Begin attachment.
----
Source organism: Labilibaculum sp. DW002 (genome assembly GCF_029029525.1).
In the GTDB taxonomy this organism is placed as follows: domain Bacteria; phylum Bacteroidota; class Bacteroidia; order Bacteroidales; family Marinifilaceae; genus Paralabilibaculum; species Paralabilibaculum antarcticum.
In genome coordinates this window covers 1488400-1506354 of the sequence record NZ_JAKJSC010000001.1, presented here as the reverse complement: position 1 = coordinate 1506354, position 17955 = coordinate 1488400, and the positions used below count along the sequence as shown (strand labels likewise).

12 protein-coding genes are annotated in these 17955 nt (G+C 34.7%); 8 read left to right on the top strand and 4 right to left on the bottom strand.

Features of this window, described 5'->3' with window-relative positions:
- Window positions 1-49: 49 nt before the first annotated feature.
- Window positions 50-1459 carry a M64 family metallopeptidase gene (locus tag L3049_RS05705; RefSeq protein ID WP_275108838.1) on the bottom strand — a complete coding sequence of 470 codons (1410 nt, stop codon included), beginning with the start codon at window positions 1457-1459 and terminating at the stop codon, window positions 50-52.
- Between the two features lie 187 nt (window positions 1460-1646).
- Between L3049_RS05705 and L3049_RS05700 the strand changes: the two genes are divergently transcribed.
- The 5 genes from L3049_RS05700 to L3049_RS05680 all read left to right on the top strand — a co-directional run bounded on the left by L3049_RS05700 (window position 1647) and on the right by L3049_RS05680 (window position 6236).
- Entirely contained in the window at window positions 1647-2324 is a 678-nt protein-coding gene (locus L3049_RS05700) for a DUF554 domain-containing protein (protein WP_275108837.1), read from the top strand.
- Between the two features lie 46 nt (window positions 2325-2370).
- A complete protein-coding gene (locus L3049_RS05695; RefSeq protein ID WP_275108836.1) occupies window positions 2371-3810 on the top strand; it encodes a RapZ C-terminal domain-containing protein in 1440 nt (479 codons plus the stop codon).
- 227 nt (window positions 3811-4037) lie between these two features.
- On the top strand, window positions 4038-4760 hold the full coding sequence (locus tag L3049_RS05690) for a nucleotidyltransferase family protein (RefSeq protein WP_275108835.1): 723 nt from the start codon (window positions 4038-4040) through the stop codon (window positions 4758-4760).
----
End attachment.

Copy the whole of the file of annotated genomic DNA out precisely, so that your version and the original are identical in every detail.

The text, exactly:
Source organism: Labilibaculum sp. DW002 (genome assembly GCF_029029525.1).
In the GTDB taxonomy this organism is placed as follows: domain Bacteria; phylum Bacteroidota; class Bacteroidia; order Bacteroidales; family Marinifilaceae; genus Paralabilibaculum; species Paralabilibaculum antarcticum.
In genome coordinates this window covers 1488400-1506354 of the sequence record NZ_JAKJSC010000001.1, presented here as the reverse complement: position 1 = coordinate 1506354, position 17955 = coordinate 1488400, and the positions used below count along the sequence as shown (strand labels likewise).

12 protein-coding genes are annotated in these 17955 nt (G+C 34.7%); 8 read left to right on the top strand and 4 right to left on the bottom strand.

Features of this window, described 5'->3' with window-relative positions:
- Window positions 1-49: 49 nt before the first annotated feature.
- Window positions 50-1459 carry a M64 family metallopeptidase gene (locus tag L3049_RS05705; RefSeq protein ID WP_275108838.1) on the bottom strand — a complete coding sequence of 470 codons (1410 nt, stop codon included), beginning with the start codon at window positions 1457-1459 and terminating at the stop codon, window positions 50-52.
- Between the two features lie 187 nt (window positions 1460-1646).
- Between L3049_RS05705 and L3049_RS05700 the strand changes: the two genes are divergently transcribed.
- The 5 genes from L3049_RS05700 to L3049_RS05680 all read left to right on the top strand — a co-directional run bounded on the left by L3049_RS05700 (window position 1647) and on the right by L3049_RS05680 (window position 6236).
- Entirely contained in the window at window positions 1647-2324 is a 678-nt protein-coding gene (locus L3049_RS05700) for a DUF554 domain-containing protein (protein WP_275108837.1), read from the top strand.
- Between the two features lie 46 nt (window positions 2325-2370).
- A complete protein-coding gene (locus L3049_RS05695; RefSeq protein ID WP_275108836.1) occupies window positions 2371-3810 on the top strand; it encodes a RapZ C-terminal domain-containing protein in 1440 nt (479 codons plus the stop codon).
- 227 nt (window positions 3811-4037) lie between these two features.
- On the top strand, window positions 4038-4760 hold the full coding sequence (locus tag L3049_RS05690) for a nucleotidyltransferase family protein (RefSeq protein WP_275108835.1): 723 nt from the start codon (window positions 4038-4040) through the stop codon (window positions 4758-4760).